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The cover of this week’s Economist newspaper pictures President Bill
Clinton tiptoeing along the nuclear-armed border between India and
Pakistan. The lead editorial (they are one of the world’s most
influential newspapers) terms this real estate the world’s most
dangerous place. Their case cites the never-ending squabble between now
nuclear-tipped India and Pakistan over Kashmir. Would that they were
Danger does sometimes overtake us from such trouble spots. But more
often, it creeps into our life unawares. That is simply the nature of
the beast. While the world’s newspapers worry aloud about this border
bully and that budding new terrorist, the real danger ticks away — not
in the places we watch — but in the places we never think to look. The
public school classroom. The medical research laboratory. In the minds
of six-year-old killers. The real danger is not that which lurks outside
of us. The real danger lives within us. “As a man thinketh, so he is,”
remains a prophecy routinely fulfilled within each of us.
At the end of World War II, it was General Omar Bradley, addressing
an Armistice Day crowd, who said: “We have grasped the mystery of the
atom and rejected the Sermon on the Mount. … The world has achieved
brilliance without conscience. Ours is a world of nuclear giants and
Some estimates place the Human Genome project within fifteen months
of completion. This is the foundation upon which we as human beings will
begin tinkering with the human species — not simply for the duration of
our lifetimes, but through heredity — forever. Brilliance without
Through eugenics, the Nazis sought to craft the master race that
would rule the world for a thousand years. They were limited to enticing
blond-hair, blue-eyed boys and girls to doing what comes naturally.
Quality control consisted mainly of screening out those that were, in
the considered scientific view of the time, “undesirable”: cripples, the
mentally substandard, those of the wrong race or ethnic background, and
those with health defects.
Our sterile, gene-snipping and splicing approaches suffer from no
such limitation. You want your child to be smarter? No problem, Mom and
Dad; tweaking here gives us a bigger brain. Athletics is your passion?
Our genetically modified offspring are guaranteed to take the Little
League like storm troopers. Would you like to experiment with longevity?
This is your chance to leave your mark on posterity. Just consult our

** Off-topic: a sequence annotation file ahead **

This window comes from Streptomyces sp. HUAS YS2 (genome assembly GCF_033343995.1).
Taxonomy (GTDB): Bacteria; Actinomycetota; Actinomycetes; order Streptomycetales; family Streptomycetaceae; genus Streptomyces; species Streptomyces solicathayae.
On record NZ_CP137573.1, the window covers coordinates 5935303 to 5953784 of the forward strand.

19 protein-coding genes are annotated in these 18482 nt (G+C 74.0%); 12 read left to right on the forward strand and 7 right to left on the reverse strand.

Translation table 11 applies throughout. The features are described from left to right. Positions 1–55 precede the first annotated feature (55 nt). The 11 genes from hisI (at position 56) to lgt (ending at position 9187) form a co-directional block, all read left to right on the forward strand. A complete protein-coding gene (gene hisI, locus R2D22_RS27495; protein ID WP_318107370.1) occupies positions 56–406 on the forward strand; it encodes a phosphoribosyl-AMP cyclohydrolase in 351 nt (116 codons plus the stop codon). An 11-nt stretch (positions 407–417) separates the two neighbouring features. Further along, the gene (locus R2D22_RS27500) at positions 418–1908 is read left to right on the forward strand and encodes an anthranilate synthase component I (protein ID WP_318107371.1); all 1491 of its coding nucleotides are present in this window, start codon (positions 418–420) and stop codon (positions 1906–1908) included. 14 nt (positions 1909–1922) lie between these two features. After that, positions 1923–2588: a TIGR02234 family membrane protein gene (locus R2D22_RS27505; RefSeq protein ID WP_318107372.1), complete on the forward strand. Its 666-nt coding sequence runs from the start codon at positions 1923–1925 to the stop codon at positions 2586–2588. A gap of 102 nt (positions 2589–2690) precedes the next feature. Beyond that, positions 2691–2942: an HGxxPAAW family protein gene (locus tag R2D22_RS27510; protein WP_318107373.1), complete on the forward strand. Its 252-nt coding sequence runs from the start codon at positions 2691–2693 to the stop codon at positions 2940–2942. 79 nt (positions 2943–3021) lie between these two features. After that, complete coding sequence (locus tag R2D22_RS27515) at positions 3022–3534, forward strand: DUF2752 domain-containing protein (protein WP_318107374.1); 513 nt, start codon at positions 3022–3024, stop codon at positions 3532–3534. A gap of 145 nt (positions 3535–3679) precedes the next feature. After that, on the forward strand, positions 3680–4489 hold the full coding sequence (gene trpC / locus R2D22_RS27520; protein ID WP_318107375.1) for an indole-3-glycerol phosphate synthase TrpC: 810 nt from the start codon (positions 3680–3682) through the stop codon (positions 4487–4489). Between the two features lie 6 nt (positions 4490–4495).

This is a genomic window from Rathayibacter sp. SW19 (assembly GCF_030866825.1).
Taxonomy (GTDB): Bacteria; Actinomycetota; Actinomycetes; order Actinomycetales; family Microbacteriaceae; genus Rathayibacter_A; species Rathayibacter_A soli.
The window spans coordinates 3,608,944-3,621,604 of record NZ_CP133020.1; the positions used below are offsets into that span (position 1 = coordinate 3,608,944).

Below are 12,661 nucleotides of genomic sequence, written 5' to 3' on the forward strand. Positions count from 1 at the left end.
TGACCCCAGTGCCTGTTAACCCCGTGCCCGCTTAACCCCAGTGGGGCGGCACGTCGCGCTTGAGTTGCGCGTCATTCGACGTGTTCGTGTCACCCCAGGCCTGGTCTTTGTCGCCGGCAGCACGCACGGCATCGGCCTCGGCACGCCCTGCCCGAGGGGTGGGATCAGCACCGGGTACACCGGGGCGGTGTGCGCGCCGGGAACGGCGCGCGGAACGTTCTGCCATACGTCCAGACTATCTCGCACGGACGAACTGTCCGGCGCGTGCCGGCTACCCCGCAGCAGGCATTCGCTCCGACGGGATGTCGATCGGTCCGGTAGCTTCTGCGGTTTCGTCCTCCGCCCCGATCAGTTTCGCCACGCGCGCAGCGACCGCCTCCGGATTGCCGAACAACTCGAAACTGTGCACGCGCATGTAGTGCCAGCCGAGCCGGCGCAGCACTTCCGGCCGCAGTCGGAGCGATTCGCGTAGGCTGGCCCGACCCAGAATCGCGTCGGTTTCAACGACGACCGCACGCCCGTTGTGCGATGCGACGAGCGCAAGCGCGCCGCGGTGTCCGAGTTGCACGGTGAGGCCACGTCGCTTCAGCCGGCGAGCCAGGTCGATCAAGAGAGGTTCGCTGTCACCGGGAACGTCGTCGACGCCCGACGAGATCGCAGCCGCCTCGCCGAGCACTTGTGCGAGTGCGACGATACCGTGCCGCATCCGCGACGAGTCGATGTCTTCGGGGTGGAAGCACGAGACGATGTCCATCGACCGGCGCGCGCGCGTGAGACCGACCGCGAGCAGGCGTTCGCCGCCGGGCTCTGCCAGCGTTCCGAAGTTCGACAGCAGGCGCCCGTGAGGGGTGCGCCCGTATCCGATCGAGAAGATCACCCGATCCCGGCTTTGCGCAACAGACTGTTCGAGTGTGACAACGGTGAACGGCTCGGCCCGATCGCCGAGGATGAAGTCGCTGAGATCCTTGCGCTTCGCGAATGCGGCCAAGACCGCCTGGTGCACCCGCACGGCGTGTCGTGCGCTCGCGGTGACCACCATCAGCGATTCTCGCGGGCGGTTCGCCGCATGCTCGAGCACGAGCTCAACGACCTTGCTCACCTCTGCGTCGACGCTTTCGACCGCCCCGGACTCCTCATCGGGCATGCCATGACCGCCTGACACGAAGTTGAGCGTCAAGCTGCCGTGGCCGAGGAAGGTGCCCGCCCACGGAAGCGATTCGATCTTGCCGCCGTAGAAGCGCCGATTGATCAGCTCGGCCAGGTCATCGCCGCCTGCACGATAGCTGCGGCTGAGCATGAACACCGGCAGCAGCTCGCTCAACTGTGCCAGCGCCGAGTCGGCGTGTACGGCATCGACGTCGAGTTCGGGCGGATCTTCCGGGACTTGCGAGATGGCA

price list to build your designer baby.
The civilization that gave birth to science viewed mankind as God’s
creation. As such, His handiwork was due reverence and respect. The
technological elite nurtured in the primordial, evolutionary swamp, who
have long since declared God dead and named themselves His replacements,
labor under no such humble illusions. A relativistic worldview has
equipped them with situational ethics suitable for every challenge.
Right and wrong that turns on a dime. Brilliance without conscience.
Our nation’s military is under a solemn obligation to protect us from
nuclear-tipped Indias and Pakistans. Given this tasking, we can hardly
expect the military and defense establishment to remain silent on the
new technology. The world is a dangerous place; with the right
modifications, we can engineer the perfect fighting man and woman.
Enhance the early, reactionary portion of the brain; cut back on the
frontal lobes; increase the muscle mass in the arms and legs. Quick
reactions with no qualms about carrying out orders. The other side is
doing it, you understand. We must remain competitive.
Nor is life lived on the corporate battlefield easy. “People are our
most important asset,” or so the phrase goes. Why not then encourage
future mommies and daddies already working in the company to tweak this
gene and splice that one? Smart is good. The right “look” is important,
and you’ll be assuring your offspring of a top-rated job (simply consult
our pay scales and note the link to IQ). It’s all covered in your
corporate health plan. And remember your responsibilities: We must
remain competitive to pay your retirement.
Brilliance without conscience. The death of God and mankind’s
scientifically engineered resurrection in his place, all within the span
of just over a hundred human years. Technological mastery; ethical
infancy. As with nuclear weapons and battlefield designer diseases, the
sequencing genie cannot be put back into the bottle, as much as we might
wish that he could.
The genie now roaming the halls of science will not use the words
that I have used to describe our destiny under his lordship; instead, he
will speak of diseases and deformities forever decimated, of lives worth
living and those that are not. And if we are still skeptical, he will
tell us that we must do it for the children. Would we deprive them of
paradise on earth, a Garden of Eden in every town square?
The ruins of the Christian civilization upon which this technological
edifice now stands still offers the same political freedom, human
dignity and divine healing it did in the past, to any willing to explore
the crumbling intellectual and spiritual pillars. The God who lovingly
oversaw its construction and who guided the nations that rose on its
foundations is not dead and has not changed. But He is a great believer
in free will.
The world’s most dangerous place is the human heart.